He has three faces and is in his normal expression neutral face 80% of the time and is matched by his monotone-ish way he speaks and challenge with volume control. He also has his laughing smiling face 10% of the time when things are just that funny and his angry face that comes with debate 10% of the time when he is letting out his angry feelings. The challenge in life for the Asperger person is that they don't connect the dots of social cues. So the communication challenge lies in the area where a conversation between people is up to 80% non-verbal. A conversation typically is made up of facial cues, posture, voice inflection and body/facial animation. A person with Asperger's relies on the literal sense of communication. Words spoken, words written always carry a literal meaning first and foremost so sarcasm and a play on words are not always quickly picked up and sometimes totally missed.

Thusly the facial expression a person shares in communication carries no meaning to the Asperger’s person and there is no natural connection to learning how all those pieces go together. We innately learn this as children in those first five years of life where Asperger children do not. Why would anyone expect you to apply a communication technique that was never understood and then be able to apply it appropriately it in the correct connotation, they wouldn’t.

So I would recommend that if you find a boy/man that you believe has shown interest in you, (and understand is not an easy thing for even those without Asperger’s to notice and being certain of) you level with him early in your communication and explain yourself, much like you did posting your thoughts here on Lush. The two of you will have to grow together learning about the ways you both can share how you feel about each other, understanding he will be sending you non-verbal communication that you don’t receive, and he will have to understand your lack of facial expression that he thinks would be customary to accompany the conversation.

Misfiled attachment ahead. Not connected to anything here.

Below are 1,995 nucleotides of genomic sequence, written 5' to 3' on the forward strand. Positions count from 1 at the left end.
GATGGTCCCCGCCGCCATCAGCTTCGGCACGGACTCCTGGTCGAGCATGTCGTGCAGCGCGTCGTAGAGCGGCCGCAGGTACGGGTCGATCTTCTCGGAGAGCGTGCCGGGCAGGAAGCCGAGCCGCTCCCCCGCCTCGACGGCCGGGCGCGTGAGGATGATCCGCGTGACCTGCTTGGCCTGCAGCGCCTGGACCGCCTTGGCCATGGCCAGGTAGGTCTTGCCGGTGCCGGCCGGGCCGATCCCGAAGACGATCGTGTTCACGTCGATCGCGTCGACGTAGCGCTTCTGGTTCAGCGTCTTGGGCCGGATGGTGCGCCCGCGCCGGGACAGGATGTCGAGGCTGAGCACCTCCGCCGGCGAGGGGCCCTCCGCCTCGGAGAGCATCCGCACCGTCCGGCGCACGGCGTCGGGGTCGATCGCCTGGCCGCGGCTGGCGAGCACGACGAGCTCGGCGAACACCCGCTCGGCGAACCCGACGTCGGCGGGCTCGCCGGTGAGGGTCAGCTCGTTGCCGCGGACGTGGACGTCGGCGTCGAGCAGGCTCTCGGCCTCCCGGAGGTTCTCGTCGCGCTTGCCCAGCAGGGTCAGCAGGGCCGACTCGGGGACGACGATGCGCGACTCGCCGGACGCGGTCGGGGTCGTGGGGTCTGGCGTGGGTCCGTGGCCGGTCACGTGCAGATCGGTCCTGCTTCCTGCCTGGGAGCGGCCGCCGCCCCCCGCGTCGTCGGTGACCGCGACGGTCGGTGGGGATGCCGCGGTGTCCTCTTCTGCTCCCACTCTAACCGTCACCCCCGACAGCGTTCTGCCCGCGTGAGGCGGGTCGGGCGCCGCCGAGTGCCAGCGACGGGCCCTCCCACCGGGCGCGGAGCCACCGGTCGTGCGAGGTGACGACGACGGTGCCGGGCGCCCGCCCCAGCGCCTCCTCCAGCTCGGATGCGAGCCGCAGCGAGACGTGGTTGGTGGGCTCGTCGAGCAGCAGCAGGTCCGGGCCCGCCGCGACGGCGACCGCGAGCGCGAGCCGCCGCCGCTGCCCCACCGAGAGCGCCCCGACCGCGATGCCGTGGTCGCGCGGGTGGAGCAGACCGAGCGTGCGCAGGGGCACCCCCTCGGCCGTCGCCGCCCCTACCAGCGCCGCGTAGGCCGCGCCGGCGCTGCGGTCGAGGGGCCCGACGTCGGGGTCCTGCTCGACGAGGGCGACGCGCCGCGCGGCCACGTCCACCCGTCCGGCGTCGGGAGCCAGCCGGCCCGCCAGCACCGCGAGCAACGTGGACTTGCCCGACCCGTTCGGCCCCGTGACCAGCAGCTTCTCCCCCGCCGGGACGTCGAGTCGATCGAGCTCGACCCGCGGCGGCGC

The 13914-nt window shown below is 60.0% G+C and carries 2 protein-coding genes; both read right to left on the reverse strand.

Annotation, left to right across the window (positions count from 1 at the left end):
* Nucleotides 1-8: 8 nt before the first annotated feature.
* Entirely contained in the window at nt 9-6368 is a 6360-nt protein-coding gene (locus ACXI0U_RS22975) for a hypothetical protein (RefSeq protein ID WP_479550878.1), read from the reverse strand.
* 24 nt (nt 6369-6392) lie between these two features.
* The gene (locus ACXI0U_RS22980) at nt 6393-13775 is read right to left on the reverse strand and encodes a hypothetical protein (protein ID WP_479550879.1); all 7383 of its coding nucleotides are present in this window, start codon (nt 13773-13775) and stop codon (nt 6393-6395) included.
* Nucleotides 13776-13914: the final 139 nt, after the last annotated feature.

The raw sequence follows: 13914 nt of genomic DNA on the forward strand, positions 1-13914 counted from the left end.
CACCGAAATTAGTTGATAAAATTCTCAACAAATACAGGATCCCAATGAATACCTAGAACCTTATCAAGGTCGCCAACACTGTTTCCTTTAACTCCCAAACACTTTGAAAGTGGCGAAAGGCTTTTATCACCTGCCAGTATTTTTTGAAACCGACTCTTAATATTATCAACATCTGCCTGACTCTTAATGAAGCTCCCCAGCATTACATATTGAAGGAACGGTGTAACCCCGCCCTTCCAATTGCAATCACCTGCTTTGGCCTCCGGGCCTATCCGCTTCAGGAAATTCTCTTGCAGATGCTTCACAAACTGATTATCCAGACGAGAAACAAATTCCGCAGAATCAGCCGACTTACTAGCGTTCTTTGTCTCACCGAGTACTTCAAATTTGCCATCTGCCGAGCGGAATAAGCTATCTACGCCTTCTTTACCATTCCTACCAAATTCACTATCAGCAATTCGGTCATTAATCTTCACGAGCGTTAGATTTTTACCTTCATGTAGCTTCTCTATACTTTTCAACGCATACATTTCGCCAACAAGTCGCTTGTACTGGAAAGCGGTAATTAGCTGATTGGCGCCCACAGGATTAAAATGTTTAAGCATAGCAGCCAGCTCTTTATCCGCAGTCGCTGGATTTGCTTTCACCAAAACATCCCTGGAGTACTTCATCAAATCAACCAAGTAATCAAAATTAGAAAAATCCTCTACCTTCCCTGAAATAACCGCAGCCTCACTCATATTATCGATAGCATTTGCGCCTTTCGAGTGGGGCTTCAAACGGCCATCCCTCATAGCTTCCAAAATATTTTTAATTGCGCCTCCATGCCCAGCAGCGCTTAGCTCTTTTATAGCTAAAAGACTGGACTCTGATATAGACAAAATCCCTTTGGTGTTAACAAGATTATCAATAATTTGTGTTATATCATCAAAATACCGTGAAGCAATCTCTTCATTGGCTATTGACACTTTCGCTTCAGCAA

Just like in any relationship that has Asperger’s as part of the equation or for those that don’t, there is no magic formula to growing a relationship. We all stumble and learn how to make the relationship work day by day. I believe if you and a boyfriend keep talking and explaining to each other all the things you share in life that makes your relationship meaningful, you have as much chance as anyone to have a rewarding romantic relationship. I’m sure there are so many qualities to your personality that a boy/man would relish once he understands you. You also then need to learn and understand what makes him tick and you may truly realize that enjoying a relationship is no harder with or without Asperger’s but merely the challenge we all call……life!
realz
Posted: Friday, March 01, 2013 4:48:35 AM

Rank: Forum Guru

Joined: 1/29/2011
Posts: 193
While you may superficially appear unemotional to a stranger, people who know you will quickly learn to recognize your own personal cues, so it's probably not a long term relationship problem.

If you're going on a date with someone who doesn't know you well, you can if you choose, bring up that 'people sometimes mistake you for aloof' but don't go any further into clinical details. Most guys would not have a problem with that, as long as they realize that they're not striking out.
JohnC
Posted: Friday, March 01, 2013 5:13:02 AM

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Joined: 1/7/2013
Posts: 5,031
Location: United States
As others have pointed out, those who know you should not have a problem with it. Whether I myself would be attracted to you has more to do with what you say, your body language, and other factors VS whether you smile a lot in public. I know how that is though, since I don't smile all the time either. And when I don't smile I don't look "aloof", I look pissed off. LOL The trick is to look at my EYES, not my smile... or lack of one.